Meet the Hmong Woman Now: Chia Vang

“Jump the leap of faith! We will never know what is on the other side until we do it!”

– Chia Vang


Meet Chia Vang, an alumna from CSU Fresno.  Several years ago, she received her BS in Criminology and MS in Rehabilitation Counseling.  Today she continues her Ph.D in Philosophy of Rehabilitation Counseling at the University of Texas Rio Grande Valley.  To pursue her Ph.D, she has left her hometown to live in Texas where she works two jobs as a Teacher and Research Assistant.

I was honored to have had Chia as our next Hmong Women Now representative.  During our interview she shared brilliant ideas and suggestions regarding questions around graduate schools.  Additionally, she shared multiple strategies on being successful as a graduate student both in the Masters and Doctors’ programs. Five very important tips she shared were seeking academic counseling, volunteering, networking, prioritizing, and continuing to challenge ourselves as students.

The interview was far from inspirational.   It was absolutely constructive and informative. I will not be able to summarize the highlights or significant points of the interview because every second was extremely beneficial. I encourage you to watch the interview and really pay attention to every part of the discussion.  Whether you are planning to attend college, are attending college, or deciding to continue your education I assure you this video will both guide you and challenge you to “jump the leap of faith”.


Meet the Hmong Woman Now: Linda Thao, founder of HWN

“…being a Hmong woman also means I get to break all the barriers that were made to prevent me from standing out, from becoming phenomenal, from empowering other women, and from becoming who I want to be instead of who they’ve decided I should be.”

I have been blessed with a family of ten, my husband, and two little boys.  I have especially been fortunate to grow in a land where opportunities are bountiful. With the privileges I have been given I earned my BA in Liberal Studies, my Teaching Credentials, and my MA in Education minoring in Curriculum and Instruction at CSU Fresno.  I currently work as a middle school science teacher with a variety of young & amazing teenagers.  I absolutely love working with the youth of our community which makes setting my long-term goal a difficult task.  I wish to pursue my Doctorate in Education, however, I also wish to provide a safe haven for troubled youth in our community. My hope as an educator is to provide a temporary home for students while providing education.  I believe knowledge is the single most powerful tool we are gifted with and can use to better our circumstances.  Therefore we must continue to feed our knowledge to discover and utilize our full potential.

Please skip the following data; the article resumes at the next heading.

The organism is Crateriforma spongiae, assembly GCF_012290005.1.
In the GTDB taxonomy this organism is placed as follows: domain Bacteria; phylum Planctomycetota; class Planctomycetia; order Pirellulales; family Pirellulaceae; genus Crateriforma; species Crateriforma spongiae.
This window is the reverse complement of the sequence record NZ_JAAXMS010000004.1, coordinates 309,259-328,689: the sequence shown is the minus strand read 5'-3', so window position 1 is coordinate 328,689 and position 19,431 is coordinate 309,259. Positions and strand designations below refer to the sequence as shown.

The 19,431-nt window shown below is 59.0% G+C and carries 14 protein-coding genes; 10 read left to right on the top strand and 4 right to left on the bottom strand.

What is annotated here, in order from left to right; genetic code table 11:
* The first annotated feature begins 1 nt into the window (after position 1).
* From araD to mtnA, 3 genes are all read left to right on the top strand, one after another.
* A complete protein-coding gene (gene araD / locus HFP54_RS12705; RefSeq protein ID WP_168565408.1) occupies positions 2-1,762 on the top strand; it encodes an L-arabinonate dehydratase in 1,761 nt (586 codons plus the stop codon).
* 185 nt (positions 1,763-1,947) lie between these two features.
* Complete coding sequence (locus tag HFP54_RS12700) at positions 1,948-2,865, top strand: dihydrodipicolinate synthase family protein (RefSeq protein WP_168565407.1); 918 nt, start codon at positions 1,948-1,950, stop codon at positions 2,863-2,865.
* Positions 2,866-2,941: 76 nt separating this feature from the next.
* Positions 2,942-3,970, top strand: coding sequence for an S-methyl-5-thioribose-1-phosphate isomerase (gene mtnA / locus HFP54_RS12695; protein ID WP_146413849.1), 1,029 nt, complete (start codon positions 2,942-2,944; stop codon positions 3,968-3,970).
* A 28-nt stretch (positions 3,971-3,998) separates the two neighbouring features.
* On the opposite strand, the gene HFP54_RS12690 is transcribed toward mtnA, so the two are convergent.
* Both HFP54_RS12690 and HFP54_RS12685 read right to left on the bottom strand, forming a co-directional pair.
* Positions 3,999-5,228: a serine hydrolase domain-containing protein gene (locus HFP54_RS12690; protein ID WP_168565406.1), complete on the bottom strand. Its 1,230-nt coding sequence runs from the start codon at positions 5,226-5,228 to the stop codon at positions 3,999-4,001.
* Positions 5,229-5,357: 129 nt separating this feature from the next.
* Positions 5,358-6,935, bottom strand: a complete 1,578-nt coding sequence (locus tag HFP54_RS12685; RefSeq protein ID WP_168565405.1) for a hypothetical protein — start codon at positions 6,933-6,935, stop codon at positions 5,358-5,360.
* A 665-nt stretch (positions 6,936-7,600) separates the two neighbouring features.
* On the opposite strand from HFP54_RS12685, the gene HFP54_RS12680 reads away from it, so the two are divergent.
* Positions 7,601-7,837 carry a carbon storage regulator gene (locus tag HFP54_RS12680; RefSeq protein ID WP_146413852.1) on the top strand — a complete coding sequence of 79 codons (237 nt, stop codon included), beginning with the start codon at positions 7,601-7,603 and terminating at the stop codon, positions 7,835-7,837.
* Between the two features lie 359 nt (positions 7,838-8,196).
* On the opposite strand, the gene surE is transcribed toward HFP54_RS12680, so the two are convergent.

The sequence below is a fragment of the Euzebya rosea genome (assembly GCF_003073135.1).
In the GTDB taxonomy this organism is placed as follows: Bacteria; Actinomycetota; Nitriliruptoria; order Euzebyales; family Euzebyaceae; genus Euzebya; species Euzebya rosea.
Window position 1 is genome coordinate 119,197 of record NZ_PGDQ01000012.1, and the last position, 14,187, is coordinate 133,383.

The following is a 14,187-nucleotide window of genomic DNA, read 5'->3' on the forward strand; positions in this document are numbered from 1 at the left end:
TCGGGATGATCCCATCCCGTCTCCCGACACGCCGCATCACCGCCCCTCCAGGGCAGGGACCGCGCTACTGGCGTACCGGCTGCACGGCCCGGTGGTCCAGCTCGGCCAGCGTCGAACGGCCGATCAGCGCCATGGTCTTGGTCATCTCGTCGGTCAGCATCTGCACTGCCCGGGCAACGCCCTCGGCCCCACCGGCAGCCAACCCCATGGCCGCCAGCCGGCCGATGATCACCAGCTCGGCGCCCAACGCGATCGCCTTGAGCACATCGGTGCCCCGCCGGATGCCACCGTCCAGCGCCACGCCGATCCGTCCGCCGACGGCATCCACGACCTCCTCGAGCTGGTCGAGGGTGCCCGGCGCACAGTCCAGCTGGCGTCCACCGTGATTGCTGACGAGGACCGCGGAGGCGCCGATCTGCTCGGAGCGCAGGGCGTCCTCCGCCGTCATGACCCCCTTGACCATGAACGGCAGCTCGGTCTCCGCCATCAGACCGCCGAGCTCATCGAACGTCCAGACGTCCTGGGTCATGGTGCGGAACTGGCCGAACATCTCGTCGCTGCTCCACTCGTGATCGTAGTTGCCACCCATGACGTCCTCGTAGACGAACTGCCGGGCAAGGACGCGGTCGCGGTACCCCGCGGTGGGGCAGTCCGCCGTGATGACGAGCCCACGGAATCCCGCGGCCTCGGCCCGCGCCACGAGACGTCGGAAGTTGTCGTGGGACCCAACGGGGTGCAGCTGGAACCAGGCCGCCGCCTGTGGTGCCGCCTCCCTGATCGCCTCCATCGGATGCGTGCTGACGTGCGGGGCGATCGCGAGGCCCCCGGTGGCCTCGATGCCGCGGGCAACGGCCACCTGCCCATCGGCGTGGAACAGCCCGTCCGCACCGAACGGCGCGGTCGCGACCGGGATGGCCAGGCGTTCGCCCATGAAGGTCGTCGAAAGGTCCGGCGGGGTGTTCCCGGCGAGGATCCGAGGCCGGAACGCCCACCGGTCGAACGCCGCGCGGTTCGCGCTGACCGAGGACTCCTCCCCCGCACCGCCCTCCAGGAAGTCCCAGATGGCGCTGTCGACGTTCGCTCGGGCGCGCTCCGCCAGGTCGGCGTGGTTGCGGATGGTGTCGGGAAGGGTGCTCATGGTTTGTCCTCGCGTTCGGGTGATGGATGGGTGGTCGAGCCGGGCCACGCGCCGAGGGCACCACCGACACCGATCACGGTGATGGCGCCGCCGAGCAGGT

The individual that I am today attributes to my sex and identity: a Hmong Woman. Being a woman is not easy and being particularly Hmong does not make it easier.  As Hmong people we know the patriarchal structure of our community: men are superior to women.  Yet, I have not allowed this traditional belief to stop me from becoming the person I am today. Being a Hmong Woman is a gift. Women are powerful and have traits that are extremely desirable.  When a woman have learned to value who she is, she can overcome any adversity.

It took me more than 20 years to acknowledge my value as a Hmong Woman, but when I discovered that value I set foot on a path allowing me to guide others to learn of their value. My determination to help youth to recognize their competency inspired me to become an educator.  Education is not and should not only be acquired through school.  Education can be obtained through multiple outlets.  I encourage everyone to continue to seize knowledge through reading, searching, visiting valuable resources, taking classes, and asking questions. Knowledge allows a person to become mobile.

As an educator, I believe we cannot ever learn enough to stop learning.  Learning is a life-long process and if we are disciples of learning we must receive and serve.  As an educator, I continue to learn everyday from my own students and from other individuals.  During my career as an educator there has been and continue to exist a multitude of learning opportunities.  I get to learn of stories many people do not know of.  I get to delve deep into the stories of children who come to my class everyday even when there home does not exist.  I get to see children blossom and learn to utilize their potential to the fullest.  I get to know stories extremely heartbreaking, capable of dismantling an adult. These stories are most significant in my career and are reasons why I continue to be an educator.  It is not about what they will learn with me, but what I can do with the time I’m given in order for them to discover their potential and value knowledge.  It is when they have developed a love for obtaining knowledge that they will start to learn in school and use that knowledge to change their perspective and circumstances.